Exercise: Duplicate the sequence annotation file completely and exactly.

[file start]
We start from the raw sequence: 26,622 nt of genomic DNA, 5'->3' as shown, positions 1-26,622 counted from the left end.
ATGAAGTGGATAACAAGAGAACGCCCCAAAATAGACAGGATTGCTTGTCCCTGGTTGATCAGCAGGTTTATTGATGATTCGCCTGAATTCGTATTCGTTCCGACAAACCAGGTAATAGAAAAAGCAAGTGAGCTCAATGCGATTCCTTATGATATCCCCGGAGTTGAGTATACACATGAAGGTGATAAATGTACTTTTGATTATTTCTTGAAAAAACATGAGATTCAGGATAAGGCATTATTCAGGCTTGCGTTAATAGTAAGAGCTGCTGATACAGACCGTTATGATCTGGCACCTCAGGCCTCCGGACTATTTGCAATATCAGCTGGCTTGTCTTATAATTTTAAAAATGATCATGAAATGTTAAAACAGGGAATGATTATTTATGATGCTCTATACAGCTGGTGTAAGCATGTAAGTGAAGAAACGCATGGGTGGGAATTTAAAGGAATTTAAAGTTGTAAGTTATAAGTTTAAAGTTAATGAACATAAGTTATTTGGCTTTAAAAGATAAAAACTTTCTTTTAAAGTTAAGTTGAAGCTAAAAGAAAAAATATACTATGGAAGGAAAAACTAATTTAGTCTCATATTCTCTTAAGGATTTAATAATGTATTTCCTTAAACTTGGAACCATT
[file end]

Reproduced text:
We start from the raw sequence: 26,622 nt of genomic DNA, 5'->3' as shown, positions 1-26,622 counted from the left end.
ATGAAGTGGATAACAAGAGAACGCCCCAAAATAGACAGGATTGCTTGTCCCTGGTTGATCAGCAGGTTTATTGATGATTCGCCTGAATTCGTATTCGTTCCGACAAACCAGGTAATAGAAAAAGCAAGTGAGCTCAATGCGATTCCTTATGATATCCCCGGAGTTGAGTATACACATGAAGGTGATAAATGTACTTTTGATTATTTCTTGAAAAAACATGAGATTCAGGATAAGGCATTATTCAGGCTTGCGTTAATAGTAAGAGCTGCTGATACAGACCGTTATGATCTGGCACCTCAGGCCTCCGGACTATTTGCAATATCAGCTGGCTTGTCTTATAATTTTAAAAATGATCATGAAATGTTAAAACAGGGAATGATTATTTATGATGCTCTATACAGCTGGTGTAAGCATGTAAGTGAAGAAACGCATGGGTGGGAATTTAAAGGAATTTAAAGTTGTAAGTTATAAGTTTAAAGTTAATGAACATAAGTTATTTGGCTTTAAAAGATAAAAACTTTCTTTTAAAGTTAAGTTGAAGCTAAAAGAAAAAATATACTATGGAAGGAAAAACTAATTTAGTCTCATATTCTCTTAAGGATTTAATAATGTATTTCCTTAAACTTGGAACCATT